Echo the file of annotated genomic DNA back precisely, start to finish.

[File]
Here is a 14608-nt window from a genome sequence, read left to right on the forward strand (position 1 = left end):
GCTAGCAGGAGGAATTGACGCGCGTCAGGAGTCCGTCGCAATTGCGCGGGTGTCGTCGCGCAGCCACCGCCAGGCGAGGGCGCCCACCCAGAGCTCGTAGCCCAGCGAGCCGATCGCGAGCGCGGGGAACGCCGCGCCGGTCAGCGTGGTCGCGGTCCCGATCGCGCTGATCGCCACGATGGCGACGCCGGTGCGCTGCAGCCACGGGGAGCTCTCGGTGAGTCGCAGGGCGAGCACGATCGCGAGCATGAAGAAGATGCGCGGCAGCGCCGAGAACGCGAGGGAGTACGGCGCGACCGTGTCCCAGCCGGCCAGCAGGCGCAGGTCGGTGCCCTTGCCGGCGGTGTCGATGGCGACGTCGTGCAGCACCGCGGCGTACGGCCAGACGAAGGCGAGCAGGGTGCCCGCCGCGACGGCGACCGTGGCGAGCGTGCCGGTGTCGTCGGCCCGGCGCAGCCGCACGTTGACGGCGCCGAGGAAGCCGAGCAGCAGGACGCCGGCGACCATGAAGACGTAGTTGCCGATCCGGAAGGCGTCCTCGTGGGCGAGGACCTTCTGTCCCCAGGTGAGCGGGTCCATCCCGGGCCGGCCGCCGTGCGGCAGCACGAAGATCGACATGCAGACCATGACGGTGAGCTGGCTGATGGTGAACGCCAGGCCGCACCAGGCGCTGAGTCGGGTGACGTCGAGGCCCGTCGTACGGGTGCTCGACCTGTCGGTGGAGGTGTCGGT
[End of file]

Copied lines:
Here is a 14608-nt window from a genome sequence, read left to right on the forward strand (position 1 = left end):
GCTAGCAGGAGGAATTGACGCGCGTCAGGAGTCCGTCGCAATTGCGCGGGTGTCGTCGCGCAGCCACCGCCAGGCGAGGGCGCCCACCCAGAGCTCGTAGCCCAGCGAGCCGATCGCGAGCGCGGGGAACGCCGCGCCGGTCAGCGTGGTCGCGGTCCCGATCGCGCTGATCGCCACGATGGCGACGCCGGTGCGCTGCAGCCACGGGGAGCTCTCGGTGAGTCGCAGGGCGAGCACGATCGCGAGCATGAAGAAGATGCGCGGCAGCGCCGAGAACGCGAGGGAGTACGGCGCGACCGTGTCCCAGCCGGCCAGCAGGCGCAGGTCGGTGCCCTTGCCGGCGGTGTCGATGGCGACGTCGTGCAGCACCGCGGCGTACGGCCAGACGAAGGCGAGCAGGGTGCCCGCCGCGACGGCGACCGTGGCGAGCGTGCCGGTGTCGTCGGCCCGGCGCAGCCGCACGTTGACGGCGCCGAGGAAGCCGAGCAGCAGGACGCCGGCGACCATGAAGACGTAGTTGCCGATCCGGAAGGCGTCCTCGTGGGCGAGGACCTTCTGTCCCCAGGTGAGCGGGTCCATCCCGGGCCGGCCGCCGTGCGGCAGCACGAAGATCGACATGCAGACCATGACGGTGAGCTGGCTGATGGTGAACGCCAGGCCGCACCAGGCGCTGAGTCGGGTGACGTCGAGGCCCGTCGTACGGGTGCTCGACCTGTCGGTGGAGGTGTCGGT